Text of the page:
NI Govt faces legal challenge over damaging gas project near Game of Thrones site

NI Govt faces legal challenge over damaging gas project near Game of Thrones site

No Gas Caverns and Friends of the Earth Northern Ireland have jointly launched legal proceedings against Northern Ireland’s Department of Agriculture, Environment and Rural Affairs [DAERA] over plans for a controversial and destructive gas storage project under Larne Lough. The area, near Islandmagee, is where key scenes of the Game of Thrones series were filmed.

The groups warn that the scheme would have a significant detrimental impact on the local environment and sea life, as well as undermining efforts to counter the climate crisis.

Under the plans, seven underground caverns would be carved out of salt layers under the lough by a method know as solution mining. The resulting hyper saline salt solution, created by this excavation process, would then be discharged into the sea near Islandmagee creating a “dead zone” where no marine life could survive. Increased salinity will also extend for several kilometres with adverse impacts on sensitive species, including otters, dolphins and porpoises.

Eleven Northern Ireland Priority Species, which are given protection under legislation, are found within 100 metres of the discharge point.

The gas caverns plan will also have an adverse impact on efforts to deal with the climate crisis. During the operational phase, the caverns will be one of Northern Ireland’s largest energy users. Following the UK government’s setting a net zero by 2050 carbon reduction target, and the Climate Emergency declared by the Northern Ireland Assembly in February 2020, Friends of the Earth NI and No Gas Caverns say decisions on all major projects should take account of their impact on climate goals.

No Gas Caverns and Friends of the Earth NI filed papers to the High Court in Belfast, earlier this month, requesting a judicial review. They are challenging DAERA over a number of issues relating to the gas storage caverns proposal, including:

  • The failure to properly assess the need for the scheme: the need for the project was not properly assessed taking into account the energy use of the project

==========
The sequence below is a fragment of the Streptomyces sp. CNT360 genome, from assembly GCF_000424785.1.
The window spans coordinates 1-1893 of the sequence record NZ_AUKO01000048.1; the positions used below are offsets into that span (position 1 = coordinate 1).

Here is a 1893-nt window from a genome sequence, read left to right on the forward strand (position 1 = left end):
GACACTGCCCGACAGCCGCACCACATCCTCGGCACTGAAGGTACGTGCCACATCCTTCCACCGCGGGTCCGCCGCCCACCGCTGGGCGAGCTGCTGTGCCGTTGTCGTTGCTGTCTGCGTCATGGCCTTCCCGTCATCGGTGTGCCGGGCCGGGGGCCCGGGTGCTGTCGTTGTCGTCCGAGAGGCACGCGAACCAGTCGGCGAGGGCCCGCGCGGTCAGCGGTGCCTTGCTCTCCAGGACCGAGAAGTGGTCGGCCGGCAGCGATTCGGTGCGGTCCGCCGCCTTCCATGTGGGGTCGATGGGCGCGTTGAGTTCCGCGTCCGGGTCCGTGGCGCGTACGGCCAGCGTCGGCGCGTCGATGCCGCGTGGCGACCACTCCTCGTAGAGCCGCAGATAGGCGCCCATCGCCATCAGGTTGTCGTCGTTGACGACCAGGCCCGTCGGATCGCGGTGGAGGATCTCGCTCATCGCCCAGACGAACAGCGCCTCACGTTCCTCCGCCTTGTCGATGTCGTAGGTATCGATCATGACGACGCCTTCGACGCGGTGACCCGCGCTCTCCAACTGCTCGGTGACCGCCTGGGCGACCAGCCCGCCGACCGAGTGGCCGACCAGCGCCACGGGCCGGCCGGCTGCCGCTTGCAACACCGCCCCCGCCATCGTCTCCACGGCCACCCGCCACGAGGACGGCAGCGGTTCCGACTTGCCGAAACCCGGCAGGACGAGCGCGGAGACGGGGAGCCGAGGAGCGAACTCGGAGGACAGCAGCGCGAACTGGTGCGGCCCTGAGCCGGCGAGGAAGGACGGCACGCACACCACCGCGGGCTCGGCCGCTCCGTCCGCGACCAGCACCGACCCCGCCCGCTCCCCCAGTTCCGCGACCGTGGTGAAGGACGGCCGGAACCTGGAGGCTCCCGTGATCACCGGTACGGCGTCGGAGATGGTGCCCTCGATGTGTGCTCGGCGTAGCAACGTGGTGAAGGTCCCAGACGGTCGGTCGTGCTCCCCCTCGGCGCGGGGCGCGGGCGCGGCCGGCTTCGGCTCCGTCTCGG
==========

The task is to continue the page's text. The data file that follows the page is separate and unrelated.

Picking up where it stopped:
• The decision is based on inadequate environmental information: such as carrying out bird surveys at the wrong time of year
  • The application of less stringent EIA (Environmental Impact Assessment) regulations: DAERA could have assessed the project under 2017 Environmental Impact Assessment regulations, but chose instead to apply less stringent regulations from 2011
  • No decommissioning plan has been assessed: the decommissioning of the caverns give rise to a huge financial and environmental liability. DAERA removed the requirement for the developer to provide a bond to secure the decommissioning of the caverns at the end of their useful life which was included in a draft consent in 2014. Instead, DAERA have sought to rely on future legislation which will require the UK taxpayer to guarantee the cost of decommissioning of the caverns.

Lisa Dobbie, from No Gas Caverns, said:

“We are delighted that Friends of the Earth have joined as co applicants in legal proceedings against the department. To have the support of such a prestigious organisation is a huge boost to local residents who have fought for years to protect where we live from these huge unnecessary gas caverns and polluting hypersaline brine being pumped into our seas.

“This discharge could severely harm our porpoise, puffin and other priority species and no decommissioning plan for the caverns has been assessed or conditioned in the marine licence.

“We have a very experienced legal team, very strong points of legal challenge and we look forward to working with Friends of the Earth to stop this polluting unnecessary fossil fuel project.”

Friends of the Earth Northern Ireland director, James Orr, said:

“These ill-conceived plans to create gas storage caverns under Larne Lough are a significant threat to the local environment and wildlife and will seriously undermine efforts to confront the climate crisis.

“If this scheme goes ahead, highly polluting hypersaline brine will be pumped into the sea, 450 metres off the coast creating a ‘dead zone’ in an area teeming with wildlife, including seals, sea otters, dolphins and porpoises.

“It's little wonder local people are angry. This beautiful area is a major tourist attraction and an area of international importance for wildlife.

“We believe DAERA decision-making over this proposal is riddled with errors and is deeply flawed, which is why we are challenging it in court.”

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